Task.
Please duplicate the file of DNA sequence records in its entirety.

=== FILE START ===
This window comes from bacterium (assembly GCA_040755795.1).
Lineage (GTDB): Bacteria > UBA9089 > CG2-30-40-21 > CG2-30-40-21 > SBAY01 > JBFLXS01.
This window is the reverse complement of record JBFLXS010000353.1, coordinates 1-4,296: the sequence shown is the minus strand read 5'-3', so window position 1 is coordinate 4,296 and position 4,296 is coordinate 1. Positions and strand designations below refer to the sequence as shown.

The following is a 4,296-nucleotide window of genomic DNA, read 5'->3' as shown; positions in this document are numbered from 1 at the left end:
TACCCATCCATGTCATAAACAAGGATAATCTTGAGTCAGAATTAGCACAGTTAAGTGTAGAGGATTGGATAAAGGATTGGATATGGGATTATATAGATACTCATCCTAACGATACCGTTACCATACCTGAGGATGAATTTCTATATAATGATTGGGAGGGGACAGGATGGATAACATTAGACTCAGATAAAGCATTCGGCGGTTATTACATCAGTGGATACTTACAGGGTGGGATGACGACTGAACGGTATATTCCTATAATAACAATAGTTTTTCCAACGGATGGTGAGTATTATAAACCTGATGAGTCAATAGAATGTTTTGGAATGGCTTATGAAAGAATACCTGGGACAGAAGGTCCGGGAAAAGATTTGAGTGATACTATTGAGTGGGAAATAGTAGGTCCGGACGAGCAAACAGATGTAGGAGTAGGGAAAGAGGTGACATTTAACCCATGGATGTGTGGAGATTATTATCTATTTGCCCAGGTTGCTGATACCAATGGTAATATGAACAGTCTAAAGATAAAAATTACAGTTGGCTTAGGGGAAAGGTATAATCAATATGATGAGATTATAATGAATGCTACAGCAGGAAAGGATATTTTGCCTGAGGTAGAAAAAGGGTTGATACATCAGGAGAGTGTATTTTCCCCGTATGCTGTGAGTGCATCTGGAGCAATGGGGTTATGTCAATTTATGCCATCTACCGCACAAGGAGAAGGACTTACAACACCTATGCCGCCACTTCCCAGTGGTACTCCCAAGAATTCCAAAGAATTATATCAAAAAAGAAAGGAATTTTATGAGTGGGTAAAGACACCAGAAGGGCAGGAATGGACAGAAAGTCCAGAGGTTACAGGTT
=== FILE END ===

This window comes from bacterium (assembly GCA_040755795.1).
Lineage (GTDB): Bacteria > UBA9089 > CG2-30-40-21 > CG2-30-40-21 > SBAY01 > JBFLXS01.
This window is the reverse complement of record JBFLXS010000353.1, coordinates 1-4,296: the sequence shown is the minus strand read 5'-3', so window position 1 is coordinate 4,296 and position 4,296 is coordinate 1. Positions and strand designations below refer to the sequence as shown.

The following is a 4,296-nucleotide window of genomic DNA, read 5'->3' as shown; positions in this document are numbered from 1 at the left end:
TACCCATCCATGTCATAAACAAGGATAATCTTGAGTCAGAATTAGCACAGTTAAGTGTAGAGGATTGGATAAAGGATTGGATATGGGATTATATAGATACTCATCCTAACGATACCGTTACCATACCTGAGGATGAATTTCTATATAATGATTGGGAGGGGACAGGATGGATAACATTAGACTCAGATAAAGCATTCGGCGGTTATTACATCAGTGGATACTTACAGGGTGGGATGACGACTGAACGGTATATTCCTATAATAACAATAGTTTTTCCAACGGATGGTGAGTATTATAAACCTGATGAGTCAATAGAATGTTTTGGAATGGCTTATGAAAGAATACCTGGGACAGAAGGTCCGGGAAAAGATTTGAGTGATACTATTGAGTGGGAAATAGTAGGTCCGGACGAGCAAACAGATGTAGGAGTAGGGAAAGAGGTGACATTTAACCCATGGATGTGTGGAGATTATTATCTATTTGCCCAGGTTGCTGATACCAATGGTAATATGAACAGTCTAAAGATAAAAATTACAGTTGGCTTAGGGGAAAGGTATAATCAATATGATGAGATTATAATGAATGCTACAGCAGGAAAGGATATTTTGCCTGAGGTAGAAAAAGGGTTGATACATCAGGAGAGTGTATTTTCCCCGTATGCTGTGAGTGCATCTGGAGCAATGGGGTTATGTCAATTTATGCCATCTACCGCACAAGGAGAAGGACTTACAACACCTATGCCGCCACTTCCCAGTGGTACTCCCAAGAATTCCAAAGAATTATATCAAAAAAGAAAGGAATTTTATGAGTGGGTAAAGACACCAGAAGGGCAGGAATGGACAGAAAGTCCAGAGGTTACAGGTT